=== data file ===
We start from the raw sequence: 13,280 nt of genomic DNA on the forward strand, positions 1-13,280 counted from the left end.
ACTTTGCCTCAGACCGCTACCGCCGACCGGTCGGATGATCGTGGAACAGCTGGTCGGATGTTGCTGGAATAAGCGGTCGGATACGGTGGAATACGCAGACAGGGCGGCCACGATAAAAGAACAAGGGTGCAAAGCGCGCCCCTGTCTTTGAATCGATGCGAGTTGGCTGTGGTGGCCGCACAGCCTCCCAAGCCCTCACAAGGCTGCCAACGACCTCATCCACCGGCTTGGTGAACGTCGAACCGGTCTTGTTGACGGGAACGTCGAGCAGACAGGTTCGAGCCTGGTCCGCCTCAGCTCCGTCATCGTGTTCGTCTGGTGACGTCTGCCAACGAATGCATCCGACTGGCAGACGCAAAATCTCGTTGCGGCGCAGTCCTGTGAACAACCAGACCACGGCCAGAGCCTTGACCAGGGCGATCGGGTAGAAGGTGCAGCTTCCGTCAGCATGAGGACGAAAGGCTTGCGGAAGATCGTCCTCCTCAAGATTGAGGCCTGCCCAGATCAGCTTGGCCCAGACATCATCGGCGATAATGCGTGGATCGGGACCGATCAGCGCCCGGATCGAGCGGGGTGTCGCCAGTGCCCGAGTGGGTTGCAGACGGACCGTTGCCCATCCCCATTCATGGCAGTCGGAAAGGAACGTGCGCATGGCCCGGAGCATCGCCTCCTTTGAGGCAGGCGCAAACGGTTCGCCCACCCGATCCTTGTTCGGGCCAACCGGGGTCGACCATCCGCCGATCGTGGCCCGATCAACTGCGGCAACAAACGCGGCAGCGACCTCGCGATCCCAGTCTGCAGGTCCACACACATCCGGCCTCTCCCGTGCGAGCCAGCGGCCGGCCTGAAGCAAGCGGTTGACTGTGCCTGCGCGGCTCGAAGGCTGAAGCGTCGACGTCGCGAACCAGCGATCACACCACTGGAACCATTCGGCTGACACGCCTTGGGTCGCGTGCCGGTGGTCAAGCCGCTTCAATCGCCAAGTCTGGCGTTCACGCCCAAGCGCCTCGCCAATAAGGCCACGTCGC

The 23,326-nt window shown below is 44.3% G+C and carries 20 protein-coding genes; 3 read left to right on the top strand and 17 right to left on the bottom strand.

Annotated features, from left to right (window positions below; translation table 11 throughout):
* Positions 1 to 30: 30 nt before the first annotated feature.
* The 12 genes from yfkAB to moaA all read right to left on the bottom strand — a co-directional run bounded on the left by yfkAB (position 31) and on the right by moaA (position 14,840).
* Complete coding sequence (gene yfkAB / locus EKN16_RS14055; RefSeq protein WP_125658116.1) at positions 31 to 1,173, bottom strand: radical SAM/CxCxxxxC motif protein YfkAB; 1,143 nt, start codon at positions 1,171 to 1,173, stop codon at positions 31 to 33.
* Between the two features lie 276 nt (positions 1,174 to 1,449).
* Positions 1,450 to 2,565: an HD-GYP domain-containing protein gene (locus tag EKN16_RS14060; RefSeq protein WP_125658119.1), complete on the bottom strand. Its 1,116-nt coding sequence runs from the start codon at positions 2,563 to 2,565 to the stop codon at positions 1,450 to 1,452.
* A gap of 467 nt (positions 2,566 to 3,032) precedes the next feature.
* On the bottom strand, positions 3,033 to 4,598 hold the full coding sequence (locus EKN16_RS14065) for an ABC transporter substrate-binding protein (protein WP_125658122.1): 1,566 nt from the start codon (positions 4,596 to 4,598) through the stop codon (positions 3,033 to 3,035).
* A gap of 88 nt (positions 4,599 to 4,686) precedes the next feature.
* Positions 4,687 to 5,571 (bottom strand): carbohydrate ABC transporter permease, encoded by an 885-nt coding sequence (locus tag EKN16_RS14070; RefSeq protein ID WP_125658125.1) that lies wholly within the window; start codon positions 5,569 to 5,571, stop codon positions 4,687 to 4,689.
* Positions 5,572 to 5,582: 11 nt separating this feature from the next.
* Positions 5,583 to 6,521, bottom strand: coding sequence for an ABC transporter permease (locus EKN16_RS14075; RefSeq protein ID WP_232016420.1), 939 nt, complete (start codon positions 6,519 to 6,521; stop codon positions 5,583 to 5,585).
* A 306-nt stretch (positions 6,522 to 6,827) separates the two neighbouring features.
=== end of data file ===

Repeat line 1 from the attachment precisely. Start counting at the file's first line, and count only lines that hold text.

We start from the raw sequence: 13,280 nt of genomic DNA on the forward strand, positions 1-13,280 counted from the left end.